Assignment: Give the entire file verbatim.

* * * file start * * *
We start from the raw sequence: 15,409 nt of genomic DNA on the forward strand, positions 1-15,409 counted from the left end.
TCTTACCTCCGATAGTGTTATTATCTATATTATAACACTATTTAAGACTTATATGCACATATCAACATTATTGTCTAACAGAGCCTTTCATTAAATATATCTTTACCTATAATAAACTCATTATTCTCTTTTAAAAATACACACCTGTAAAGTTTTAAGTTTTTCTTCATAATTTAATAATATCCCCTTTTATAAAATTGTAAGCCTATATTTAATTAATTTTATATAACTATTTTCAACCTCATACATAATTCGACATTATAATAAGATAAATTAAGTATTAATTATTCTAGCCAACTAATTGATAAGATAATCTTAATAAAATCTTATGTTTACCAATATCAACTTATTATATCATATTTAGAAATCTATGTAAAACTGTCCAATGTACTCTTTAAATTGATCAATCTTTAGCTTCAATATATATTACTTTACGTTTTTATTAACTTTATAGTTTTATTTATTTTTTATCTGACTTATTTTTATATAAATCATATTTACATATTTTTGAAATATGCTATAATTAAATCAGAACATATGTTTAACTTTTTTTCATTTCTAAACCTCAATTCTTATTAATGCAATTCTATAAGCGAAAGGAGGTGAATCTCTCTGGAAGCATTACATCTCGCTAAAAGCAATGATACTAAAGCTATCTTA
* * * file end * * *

We start from the raw sequence: 15,409 nt of genomic DNA on the forward strand, positions 1-15,409 counted from the left end.
TCTTACCTCCGATAGTGTTATTATCTATATTATAACACTATTTAAGACTTATATGCACATATCAACATTATTGTCTAACAGAGCCTTTCATTAAATATATCTTTACCTATAATAAACTCATTATTCTCTTTTAAAAATACACACCTGTAAAGTTTTAAGTTTTTCTTCATAATTTAATAATATCCCCTTTTATAAAATTGTAAGCCTATATTTAATTAATTTTATATAACTATTTTCAACCTCATACATAATTCGACATTATAATAAGATAAATTAAGTATTAATTATTCTAGCCAACTAATTGATAAGATAATCTTAATAAAATCTTATGTTTACCAATATCAACTTATTATATCATATTTAGAAATCTATGTAAAACTGTCCAATGTACTCTTTAAATTGATCAATCTTTAGCTTCAATATATATTACTTTACGTTTTTATTAACTTTATAGTTTTATTTATTTTTTATCTGACTTATTTTTATATAAATCATATTTACATATTTTTGAAATATGCTATAATTAAATCAGAACATATGTTTAACTTTTTTTCATTTCTAAACCTCAATTCTTATTAATGCAATTCTATAAGCGAAAGGAGGTGAATCTCTCTGGAAGCATTACATCTCGCTAAAAGCAATGATACTAAAGCTATCTTA